Tricks of the Trade: Fight frizzy hair and stop whiteheads in its tracks

How do I treat my frizzy hair without opting for a rebond? Currently I iron it everyday but it seems like it’s getting worse. –L. Lim

Hair that has become frizzy and unruly due to the weather requires plenty of care and attention. Frizz doesn’t just happen without reason; when hair is dry and parched it soaks up as much moisture as it can from the air. This explains why hair turns frizzy and unmanageable when the weather is wet and humid, as the hair’s cuticles expand and lose its natural form.

Ironing your hair to help solve your problem has probably made it worse, as it zapped whatever moisture is left in your hair, causing more frizziness. It is great that you are looking into other options for taming hair, apart from rebonding. I think the last thing your hair needs right now is to chemically alter it, as it may cause far worse damage. What you need is to stock up on moisure-infusing conditioners and hair masks to prevent your locks from frizzing up. Deep conditioning masks should be applied on hair weekly, extra moisturizing conditioners worked in daily and leave-in conditioners combed into hair whenever needed.

Regular hot oil treatments also help bring hair back to life; doing this once or twice a month is recommended. However, if you are looking for a cheaper alternative to your salon’s hot oil, try soaking hair with coconut oil. Work a tablespoon of the oil into dry hair, concentrating on the ends, and leave it on for 20 minutes before shampooing as usual.

If you really must iron your hair for it to behave, switch to a ceramic flat iron. These work by using infrared ionic heat that wont destroy your hair. And remember to work in a hair styling protectant before using any tools like straightening and curling irons. These are meant to lock in hair’s moisture and protect the cuticle from getting seared. You’ll find that when keeping your hair moisturized, its frizziness will be reduced by a great deal.

Just want to ask how to rid of milia aside from extraction. Is there a medicine for this? –Nancy

If you look at your skin closely using a magnified mirror, you’ll find that you have milia, or whiteheads, sticking out on the oiliest parts of your face. This is, of course, dependent on your skin type—milia can appear on just your nose and chin or spread out all over your face. These white bumps are made of dead skin cells and sebaceous matter that the skin is supposed to expel naturally, but somehow got trapped in the pores. Introduced with dirt and bacteria these are likely to form into blackheads or pimples, which is why extraction (best done by a professional) is so important.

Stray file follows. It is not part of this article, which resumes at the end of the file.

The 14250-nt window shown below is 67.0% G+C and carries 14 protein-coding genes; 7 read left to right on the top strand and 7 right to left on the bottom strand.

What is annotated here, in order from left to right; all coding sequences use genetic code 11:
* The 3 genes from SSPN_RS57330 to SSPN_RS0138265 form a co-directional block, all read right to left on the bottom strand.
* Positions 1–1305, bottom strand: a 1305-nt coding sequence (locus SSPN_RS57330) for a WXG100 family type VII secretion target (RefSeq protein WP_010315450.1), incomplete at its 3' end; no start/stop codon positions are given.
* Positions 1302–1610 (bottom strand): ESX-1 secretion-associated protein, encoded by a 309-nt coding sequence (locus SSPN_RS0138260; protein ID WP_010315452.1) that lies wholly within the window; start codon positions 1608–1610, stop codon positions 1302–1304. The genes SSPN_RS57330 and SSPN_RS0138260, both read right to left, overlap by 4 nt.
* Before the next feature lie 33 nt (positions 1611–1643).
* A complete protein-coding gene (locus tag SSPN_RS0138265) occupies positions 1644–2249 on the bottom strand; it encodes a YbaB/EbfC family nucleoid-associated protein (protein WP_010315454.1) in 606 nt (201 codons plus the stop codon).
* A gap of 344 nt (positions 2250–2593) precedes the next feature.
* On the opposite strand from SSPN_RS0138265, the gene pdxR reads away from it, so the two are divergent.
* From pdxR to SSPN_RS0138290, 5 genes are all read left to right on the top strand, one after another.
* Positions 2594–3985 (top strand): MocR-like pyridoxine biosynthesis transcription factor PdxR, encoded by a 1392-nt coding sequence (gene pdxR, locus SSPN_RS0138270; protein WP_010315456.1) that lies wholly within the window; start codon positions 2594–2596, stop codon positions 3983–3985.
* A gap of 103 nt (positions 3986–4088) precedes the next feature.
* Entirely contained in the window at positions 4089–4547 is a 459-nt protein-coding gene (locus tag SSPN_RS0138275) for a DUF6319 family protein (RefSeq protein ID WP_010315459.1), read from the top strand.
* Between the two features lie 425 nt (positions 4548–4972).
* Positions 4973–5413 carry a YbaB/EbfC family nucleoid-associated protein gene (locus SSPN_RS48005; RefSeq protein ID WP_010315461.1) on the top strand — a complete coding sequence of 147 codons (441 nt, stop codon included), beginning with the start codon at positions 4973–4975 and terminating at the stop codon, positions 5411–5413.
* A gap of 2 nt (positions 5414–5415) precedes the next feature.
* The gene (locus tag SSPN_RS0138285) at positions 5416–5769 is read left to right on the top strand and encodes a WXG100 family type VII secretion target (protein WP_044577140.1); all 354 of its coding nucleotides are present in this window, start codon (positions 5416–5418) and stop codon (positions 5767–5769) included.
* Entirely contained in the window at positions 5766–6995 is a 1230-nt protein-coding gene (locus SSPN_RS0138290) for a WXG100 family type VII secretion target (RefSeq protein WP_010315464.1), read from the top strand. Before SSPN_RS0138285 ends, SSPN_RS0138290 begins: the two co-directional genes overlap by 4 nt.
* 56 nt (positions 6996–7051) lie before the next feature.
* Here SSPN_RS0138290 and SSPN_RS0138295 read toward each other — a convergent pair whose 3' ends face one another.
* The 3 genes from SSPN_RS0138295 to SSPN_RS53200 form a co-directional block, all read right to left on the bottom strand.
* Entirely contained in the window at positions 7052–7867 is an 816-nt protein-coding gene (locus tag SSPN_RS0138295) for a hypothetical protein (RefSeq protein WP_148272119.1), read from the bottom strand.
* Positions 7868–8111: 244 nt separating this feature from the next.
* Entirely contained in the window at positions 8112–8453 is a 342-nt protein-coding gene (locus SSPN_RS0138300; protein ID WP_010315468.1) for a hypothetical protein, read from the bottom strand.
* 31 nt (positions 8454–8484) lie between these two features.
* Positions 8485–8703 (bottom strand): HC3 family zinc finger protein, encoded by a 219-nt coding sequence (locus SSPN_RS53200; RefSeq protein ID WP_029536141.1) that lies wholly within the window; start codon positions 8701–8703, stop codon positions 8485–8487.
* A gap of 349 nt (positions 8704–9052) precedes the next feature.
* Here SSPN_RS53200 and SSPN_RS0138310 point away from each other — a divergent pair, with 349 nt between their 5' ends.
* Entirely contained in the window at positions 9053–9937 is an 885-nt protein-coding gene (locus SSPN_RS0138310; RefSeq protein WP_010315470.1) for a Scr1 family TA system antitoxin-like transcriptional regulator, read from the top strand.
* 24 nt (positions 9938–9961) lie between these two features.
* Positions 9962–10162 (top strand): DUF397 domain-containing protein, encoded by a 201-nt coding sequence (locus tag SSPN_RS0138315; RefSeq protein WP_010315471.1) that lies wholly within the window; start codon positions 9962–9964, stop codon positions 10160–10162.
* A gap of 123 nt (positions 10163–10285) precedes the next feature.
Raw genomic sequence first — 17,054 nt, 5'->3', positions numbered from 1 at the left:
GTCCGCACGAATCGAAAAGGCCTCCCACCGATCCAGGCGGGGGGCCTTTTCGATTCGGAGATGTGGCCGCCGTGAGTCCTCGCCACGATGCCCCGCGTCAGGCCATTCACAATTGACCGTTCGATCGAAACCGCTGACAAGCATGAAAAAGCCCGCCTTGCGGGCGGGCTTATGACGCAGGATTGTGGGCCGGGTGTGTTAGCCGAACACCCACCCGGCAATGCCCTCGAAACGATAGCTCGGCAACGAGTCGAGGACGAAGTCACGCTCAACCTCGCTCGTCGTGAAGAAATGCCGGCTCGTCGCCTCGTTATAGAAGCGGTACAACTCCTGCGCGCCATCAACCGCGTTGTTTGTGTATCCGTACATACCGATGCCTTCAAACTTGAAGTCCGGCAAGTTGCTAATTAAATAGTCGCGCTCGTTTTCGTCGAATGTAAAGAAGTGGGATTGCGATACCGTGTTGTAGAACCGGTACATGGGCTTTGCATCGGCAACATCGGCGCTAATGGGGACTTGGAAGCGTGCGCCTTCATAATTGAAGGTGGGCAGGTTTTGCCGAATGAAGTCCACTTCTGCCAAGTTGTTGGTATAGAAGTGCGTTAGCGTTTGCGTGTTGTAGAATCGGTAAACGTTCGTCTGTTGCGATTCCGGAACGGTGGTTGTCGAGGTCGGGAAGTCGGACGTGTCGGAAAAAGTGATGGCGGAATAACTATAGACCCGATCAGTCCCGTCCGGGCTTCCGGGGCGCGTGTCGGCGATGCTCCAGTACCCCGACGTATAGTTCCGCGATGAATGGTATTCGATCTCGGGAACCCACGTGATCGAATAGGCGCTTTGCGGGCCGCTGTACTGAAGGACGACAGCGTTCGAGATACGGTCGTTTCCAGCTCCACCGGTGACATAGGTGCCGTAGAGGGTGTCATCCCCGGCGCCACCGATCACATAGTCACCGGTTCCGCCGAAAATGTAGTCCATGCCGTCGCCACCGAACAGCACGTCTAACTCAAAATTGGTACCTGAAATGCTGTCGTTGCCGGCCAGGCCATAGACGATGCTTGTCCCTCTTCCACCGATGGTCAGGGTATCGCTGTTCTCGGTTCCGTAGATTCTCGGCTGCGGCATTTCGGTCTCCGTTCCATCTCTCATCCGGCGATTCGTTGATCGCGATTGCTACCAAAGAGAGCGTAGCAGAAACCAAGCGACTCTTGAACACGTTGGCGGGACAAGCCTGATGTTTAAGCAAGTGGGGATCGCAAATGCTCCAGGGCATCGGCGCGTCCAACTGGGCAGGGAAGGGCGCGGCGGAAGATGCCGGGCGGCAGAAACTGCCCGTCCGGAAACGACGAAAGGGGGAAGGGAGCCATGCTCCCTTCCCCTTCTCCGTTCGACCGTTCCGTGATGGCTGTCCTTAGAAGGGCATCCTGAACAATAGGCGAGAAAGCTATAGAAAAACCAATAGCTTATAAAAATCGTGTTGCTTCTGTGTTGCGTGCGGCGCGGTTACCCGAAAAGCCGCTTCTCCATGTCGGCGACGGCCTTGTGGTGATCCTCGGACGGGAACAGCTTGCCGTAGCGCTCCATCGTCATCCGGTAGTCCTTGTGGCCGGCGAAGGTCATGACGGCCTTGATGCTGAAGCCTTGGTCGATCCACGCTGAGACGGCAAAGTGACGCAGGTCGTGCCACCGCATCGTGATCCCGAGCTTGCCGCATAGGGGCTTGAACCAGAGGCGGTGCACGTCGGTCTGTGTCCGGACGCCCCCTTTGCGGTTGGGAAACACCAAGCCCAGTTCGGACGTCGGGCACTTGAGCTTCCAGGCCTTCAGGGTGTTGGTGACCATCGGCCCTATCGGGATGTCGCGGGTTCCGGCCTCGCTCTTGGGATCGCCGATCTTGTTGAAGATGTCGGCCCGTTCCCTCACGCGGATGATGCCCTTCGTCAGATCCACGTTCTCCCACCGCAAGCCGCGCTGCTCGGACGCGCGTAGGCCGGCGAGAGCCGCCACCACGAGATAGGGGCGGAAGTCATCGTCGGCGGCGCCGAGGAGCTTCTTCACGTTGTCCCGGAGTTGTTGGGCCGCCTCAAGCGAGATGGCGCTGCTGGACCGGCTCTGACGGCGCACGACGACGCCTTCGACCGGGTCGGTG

If you don’t have the time to visit a dermatologist for cleaning, do not extract milia, blackheads or pimples yourself. This job is best left to professionals who know how to do this properly without the risk of infection or scarring. While I cannot recommend any alternative to removing milia on your own, I can give a few tips on how to avoid its formation.

Exfoliate. Using a scrub with tiny, soft granules every week will slough away dead skin cells and prevent your pores from getting clogged. This will prevent the occurrence of milia and keep your skin smooth and blemish-free. Or you can opt for an AHA (alpha hydroxy acid) at-home peeling mask, which helps dissolve skin debris and keep pores clear.

Switch to gentler skin care products. Heavy creams and moisturizers are great for very dry skin, but when used often can prevent skin from removing dead skin and may lead to clogged pores. Look for the word: noncomedogenic on the label, this means the product does not block pores. Or find a lighter cleanser or moisturizer—the one you are currently using may not be suited for your skin.

Stay away from the sun. What we do not realize is that when we get tanned, our epidermis becomes thicker. Depending on your skin and how badly you were burnt, this dark thick skin stays around for a couple of days or weeks until we start to peel. This makes us prone to blemishes as the dry, burnt skin blocks pores and makes it difficult for the skin to exfoliate. Protect your face from the sun by applying a high SPF sunscreen and wear a wide-brimmed hat.


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